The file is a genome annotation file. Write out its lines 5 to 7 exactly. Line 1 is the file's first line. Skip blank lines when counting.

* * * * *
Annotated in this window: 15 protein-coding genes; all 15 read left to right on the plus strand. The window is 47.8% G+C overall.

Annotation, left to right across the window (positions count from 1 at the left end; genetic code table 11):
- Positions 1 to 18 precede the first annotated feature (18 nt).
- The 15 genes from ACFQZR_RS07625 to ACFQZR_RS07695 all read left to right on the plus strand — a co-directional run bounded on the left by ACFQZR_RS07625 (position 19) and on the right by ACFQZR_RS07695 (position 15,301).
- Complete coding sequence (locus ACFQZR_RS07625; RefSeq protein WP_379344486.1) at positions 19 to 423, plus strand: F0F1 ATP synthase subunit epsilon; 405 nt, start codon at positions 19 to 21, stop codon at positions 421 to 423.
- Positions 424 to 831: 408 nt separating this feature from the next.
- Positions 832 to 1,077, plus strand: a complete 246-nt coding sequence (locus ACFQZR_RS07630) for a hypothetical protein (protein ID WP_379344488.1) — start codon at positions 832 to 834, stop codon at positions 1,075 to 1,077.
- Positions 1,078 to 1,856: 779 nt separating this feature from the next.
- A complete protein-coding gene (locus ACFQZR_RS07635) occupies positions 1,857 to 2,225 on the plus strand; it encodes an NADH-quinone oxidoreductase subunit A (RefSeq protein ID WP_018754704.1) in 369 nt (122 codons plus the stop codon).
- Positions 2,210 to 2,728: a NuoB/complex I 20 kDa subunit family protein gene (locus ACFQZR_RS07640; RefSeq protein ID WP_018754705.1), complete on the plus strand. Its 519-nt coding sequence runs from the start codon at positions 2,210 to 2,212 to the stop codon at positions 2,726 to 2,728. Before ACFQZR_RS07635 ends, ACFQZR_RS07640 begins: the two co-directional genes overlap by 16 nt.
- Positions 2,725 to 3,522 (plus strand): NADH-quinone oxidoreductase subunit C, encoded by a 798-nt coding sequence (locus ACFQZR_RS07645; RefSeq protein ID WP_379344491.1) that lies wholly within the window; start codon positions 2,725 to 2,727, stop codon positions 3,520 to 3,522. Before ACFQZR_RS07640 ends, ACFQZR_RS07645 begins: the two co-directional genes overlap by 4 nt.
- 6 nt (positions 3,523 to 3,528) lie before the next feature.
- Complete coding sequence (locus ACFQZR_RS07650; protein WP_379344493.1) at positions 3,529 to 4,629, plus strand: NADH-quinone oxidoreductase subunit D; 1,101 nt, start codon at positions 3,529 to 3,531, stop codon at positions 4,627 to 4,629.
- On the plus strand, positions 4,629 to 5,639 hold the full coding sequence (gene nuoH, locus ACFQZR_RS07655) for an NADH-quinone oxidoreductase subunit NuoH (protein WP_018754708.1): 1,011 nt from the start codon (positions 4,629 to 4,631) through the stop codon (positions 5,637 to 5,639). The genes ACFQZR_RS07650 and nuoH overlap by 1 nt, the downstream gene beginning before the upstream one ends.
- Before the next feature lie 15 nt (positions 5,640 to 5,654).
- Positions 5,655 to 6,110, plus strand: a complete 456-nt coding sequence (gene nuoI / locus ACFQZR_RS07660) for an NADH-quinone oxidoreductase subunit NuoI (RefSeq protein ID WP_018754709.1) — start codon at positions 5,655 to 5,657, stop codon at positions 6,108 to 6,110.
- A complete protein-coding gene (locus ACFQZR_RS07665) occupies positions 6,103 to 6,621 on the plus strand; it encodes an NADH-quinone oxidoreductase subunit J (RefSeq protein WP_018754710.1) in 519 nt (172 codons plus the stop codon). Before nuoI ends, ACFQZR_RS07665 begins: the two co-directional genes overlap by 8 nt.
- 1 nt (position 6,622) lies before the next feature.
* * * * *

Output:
- Complete coding sequence (locus ACFQZR_RS07625; RefSeq protein WP_379344486.1) at positions 19 to 423, plus strand: F0F1 ATP synthase subunit epsilon; 405 nt, start codon at positions 19 to 21, stop codon at positions 421 to 423.
- Positions 424 to 831: 408 nt separating this feature from the next.
- Positions 832 to 1,077, plus strand: a complete 246-nt coding sequence (locus ACFQZR_RS07630) for a hypothetical protein (protein ID WP_379344488.1) — start codon at positions 832 to 834, stop codon at positions 1,075 to 1,077.